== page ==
The insights we glean from data only become useful when we can effectively communicate them to our audience, and most of the time, words alone just aren’t enough.
Have you ever found yourself sitting at your desk, exhaustively sifting through each filter in your dataset, trying to extract every insight possible? You’ve spent hours poring over the data, only to look up and see your colleague spending their time populating a deck of slides with pretty content. You’ve probably thought to yourself that we'd be much more productive if they spent more time on the numbers and less time storyboarding. Right?
It pains me to say that I’ve been convinced that a well-put-together deck is one of the most powerful tools that we have in our arsenal to influence change and deliver messages. Meaningful dashboards and visualisation can help us persuade audiences to make decisions that otherwise would be unattainable. The truth is that the insights we draw from our data only become helpful when we can effectively communicate them to our audience, and most of the time, words alone just aren’t enough.
For those who aren’t convinced of this, I’d like to share my views on why I’ve learnt to appreciate the importance of taking the time to build a quality deck and how this can enhance the longevity of the content contained within.
First impressions matter.
Before I start, I want to clarify that I truly believe what’s on the inside is the only thing that should matter. But we all know it’s much easier to get people to want to see what’s on the inside if we can show them that we’ve put in the effort.
As soon as we present our first slide, our audience is already judging:
- Did we take the time to make sure our formatting is consistent?
- Are there any spelling mistakes?
- Did we care enough to align our tables?
- Are the colours we’ve used painful to look at?
- Did we use acronyms and abbreviations without an explanation?
We want our audience to focus solely on our content and the little things that allow us to build this engagement. It’s much easier to deliver a message if we don’t have to win our audience back. By putting the time into our deck, we show the value of the work that we’ve completed and how much we care about the message we’re presenting. If our audience knows that we’ve put in the effort to deliver, then they will put in the effort to receive
Your deck will go on without you.
We’ve been told time and time again that less is more and that our deck should be supplementary to our presentation. I’d have to disagree. In my experience, as time goes on no one will remember what’s been said during a presentation regardless of how well it’s been presented. The only tangible thing we have left is our deck and it’s important to ensure that our audience can get everything they need from the slides within that deck. This not only saves time, but it also means that our content becomes more accessible and hence more valuable. Because the deck will often remain, the data within it must hold up to scrutiny over time. This means that you need to include all appropriate context and be sure that the data used is accurate. If in doubt, why not embed a live dashboard within your presentation?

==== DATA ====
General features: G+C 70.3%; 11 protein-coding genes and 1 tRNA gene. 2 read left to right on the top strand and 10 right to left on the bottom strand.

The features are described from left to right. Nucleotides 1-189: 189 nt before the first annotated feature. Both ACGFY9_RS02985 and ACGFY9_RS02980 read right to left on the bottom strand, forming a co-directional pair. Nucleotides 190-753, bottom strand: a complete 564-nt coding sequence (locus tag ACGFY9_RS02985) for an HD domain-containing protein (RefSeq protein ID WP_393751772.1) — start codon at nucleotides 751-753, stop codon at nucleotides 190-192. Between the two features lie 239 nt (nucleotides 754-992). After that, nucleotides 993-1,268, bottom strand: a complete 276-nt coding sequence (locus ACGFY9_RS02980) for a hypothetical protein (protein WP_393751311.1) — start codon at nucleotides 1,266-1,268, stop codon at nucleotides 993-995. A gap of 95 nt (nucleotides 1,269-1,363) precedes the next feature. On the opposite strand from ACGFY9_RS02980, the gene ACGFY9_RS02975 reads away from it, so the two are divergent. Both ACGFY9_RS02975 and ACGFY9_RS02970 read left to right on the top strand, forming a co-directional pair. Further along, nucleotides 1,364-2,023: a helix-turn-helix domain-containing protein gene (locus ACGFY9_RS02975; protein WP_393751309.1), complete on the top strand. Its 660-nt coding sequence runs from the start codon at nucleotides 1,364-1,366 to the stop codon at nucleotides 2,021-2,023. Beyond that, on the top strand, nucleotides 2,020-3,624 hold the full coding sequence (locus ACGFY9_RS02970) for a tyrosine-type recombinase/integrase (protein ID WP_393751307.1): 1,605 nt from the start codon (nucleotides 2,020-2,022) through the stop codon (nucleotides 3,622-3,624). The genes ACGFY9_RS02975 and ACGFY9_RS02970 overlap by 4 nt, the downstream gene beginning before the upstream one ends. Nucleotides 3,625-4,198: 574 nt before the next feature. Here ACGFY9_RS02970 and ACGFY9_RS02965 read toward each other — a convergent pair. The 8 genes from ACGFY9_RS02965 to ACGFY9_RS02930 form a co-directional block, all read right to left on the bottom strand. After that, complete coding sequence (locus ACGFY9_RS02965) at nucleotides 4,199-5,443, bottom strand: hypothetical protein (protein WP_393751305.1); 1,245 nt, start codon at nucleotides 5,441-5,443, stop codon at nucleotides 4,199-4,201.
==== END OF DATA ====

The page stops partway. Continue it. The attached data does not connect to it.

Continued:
Our aim when creating a deck should be to ensure that it can be understood and leveraged without presenting it. Our deck should be a vessel used to communicate, able to journey from inbox to inbox without losing its ability to be understood. To achieve this, we need to be intentional with the content we share and ensure that we don’t underestimate the importance of having the necessary context. We should always ask ourselves when I send this over will the recipient be able to absorb the content without my help?
Give them what they want.
Lastly, we need to ensure that we clearly and concisely get our story across. Take the time to speak with your audience to learn what they want to know and why. It’s important to understand what our audience wants to know and pre-empt the questions they might ask once they are given what they want. This is by far the most difficult outcome to achieve but also the most important, that’s why for complex areas such as marketing technology we follow a structured MarTech discovery and audit process so that we fully understand the use cases, and the business impact that they will deliver.
I’ve found that the process of creating a deck is a great way to build out the story you want to tell. On many occasions, it has helped to identify what’s needed to complete the picture for our audience and cement our understanding. Through storyboarding, we can ensure that we clearly understand why we are sharing our content with this audience, what we want the audience to feel and the actions they might decide to take post-review.
So next time you’re sitting at your desk wondering why your colleague is spending so much time on those pretty presentations, just remember they’re doing it to ensure that all the hard work you’ve put in can stand the test of a thousand email forwards.
How can we help you?
- Spending time translating key insights into value for our clients is a key function of our consulting teams within Resolution Digital. In the pursuit of data democratisation, we do more than just provide access, we aim to understand your needs and how the data we have access to can be leveraged to meet those needs.
- Driving insights into actionable results relies on collecting and translating the right data. If this is not something you already have readily available, then we can build beautiful and meaningful dashboards and offer MarTech solutions to enable you to understand more about your business.
- We know our elements and principles of art and design, and we are focused on quality and want to ensure you get the most out of the content we share with you. To do this, we always ensure the foundational design principles are right so that you don’t have to!